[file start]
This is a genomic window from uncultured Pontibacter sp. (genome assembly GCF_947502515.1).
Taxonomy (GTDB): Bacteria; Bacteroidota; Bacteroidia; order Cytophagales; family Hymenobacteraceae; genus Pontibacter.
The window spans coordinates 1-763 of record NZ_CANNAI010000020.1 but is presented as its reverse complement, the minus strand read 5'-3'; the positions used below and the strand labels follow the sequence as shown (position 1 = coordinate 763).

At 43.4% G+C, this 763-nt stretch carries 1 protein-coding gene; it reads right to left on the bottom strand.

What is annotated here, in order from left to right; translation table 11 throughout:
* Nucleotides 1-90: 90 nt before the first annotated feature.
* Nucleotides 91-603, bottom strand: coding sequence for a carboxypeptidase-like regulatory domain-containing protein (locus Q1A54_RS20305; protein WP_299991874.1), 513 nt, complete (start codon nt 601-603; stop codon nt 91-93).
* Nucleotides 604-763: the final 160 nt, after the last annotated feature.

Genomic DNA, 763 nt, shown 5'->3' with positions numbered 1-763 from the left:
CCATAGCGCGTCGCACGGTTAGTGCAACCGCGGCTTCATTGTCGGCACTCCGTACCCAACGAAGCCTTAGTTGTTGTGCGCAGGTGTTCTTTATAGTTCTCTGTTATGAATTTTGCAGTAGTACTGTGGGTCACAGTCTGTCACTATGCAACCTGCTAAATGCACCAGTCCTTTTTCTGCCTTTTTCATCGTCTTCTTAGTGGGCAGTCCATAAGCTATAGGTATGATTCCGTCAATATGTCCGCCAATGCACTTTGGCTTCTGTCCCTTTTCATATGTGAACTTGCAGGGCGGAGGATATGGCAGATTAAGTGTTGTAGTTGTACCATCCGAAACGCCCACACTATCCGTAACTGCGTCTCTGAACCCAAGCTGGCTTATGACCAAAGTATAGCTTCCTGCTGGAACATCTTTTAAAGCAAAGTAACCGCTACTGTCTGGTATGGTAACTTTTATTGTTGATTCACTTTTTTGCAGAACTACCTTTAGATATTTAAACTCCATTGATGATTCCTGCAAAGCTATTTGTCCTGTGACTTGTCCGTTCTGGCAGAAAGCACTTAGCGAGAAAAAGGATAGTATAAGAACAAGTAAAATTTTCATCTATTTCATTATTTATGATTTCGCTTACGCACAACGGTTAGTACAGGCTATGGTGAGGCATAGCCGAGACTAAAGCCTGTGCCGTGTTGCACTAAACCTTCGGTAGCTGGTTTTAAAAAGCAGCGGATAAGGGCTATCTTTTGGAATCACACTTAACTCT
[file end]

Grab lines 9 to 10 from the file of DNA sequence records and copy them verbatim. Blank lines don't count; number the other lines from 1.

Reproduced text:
Genomic DNA, 763 nt, shown 5'->3' with positions numbered 1-763 from the left:
CCATAGCGCGTCGCACGGTTAGTGCAACCGCGGCTTCATTGTCGGCACTCCGTACCCAACGAAGCCTTAGTTGTTGTGCGCAGGTGTTCTTTATAGTTCTCTGTTATGAATTTTGCAGTAGTACTGTGGGTCACAGTCTGTCACTATGCAACCTGCTAAATGCACCAGTCCTTTTTCTGCCTTTTTCATCGTCTTCTTAGTGGGCAGTCCATAAGCTATAGGTATGATTCCGTCAATATGTCCGCCAATGCACTTTGGCTTCTGTCCCTTTTCATATGTGAACTTGCAGGGCGGAGGATATGGCAGATTAAGTGTTGTAGTTGTACCATCCGAAACGCCCACACTATCCGTAACTGCGTCTCTGAACCCAAGCTGGCTTATGACCAAAGTATAGCTTCCTGCTGGAACATCTTTTAAAGCAAAGTAACCGCTACTGTCTGGTATGGTAACTTTTATTGTTGATTCACTTTTTTGCAGAACTACCTTTAGATATTTAAACTCCATTGATGATTCCTGCAAAGCTATTTGTCCTGTGACTTGTCCGTTCTGGCAGAAAGCACTTAGCGAGAAAAAGGATAGTATAAGAACAAGTAAAATTTTCATCTATTTCATTATTTATGATTTCGCTTACGCACAACGGTTAGTACAGGCTATGGTGAGGCATAGCCGAGACTAAAGCCTGTGCCGTGTTGCACTAAACCTTCGGTAGCTGGTTTTAAAAAGCAGCGGATAAGGGCTATCTTTTGGAATCACACTTAACTCT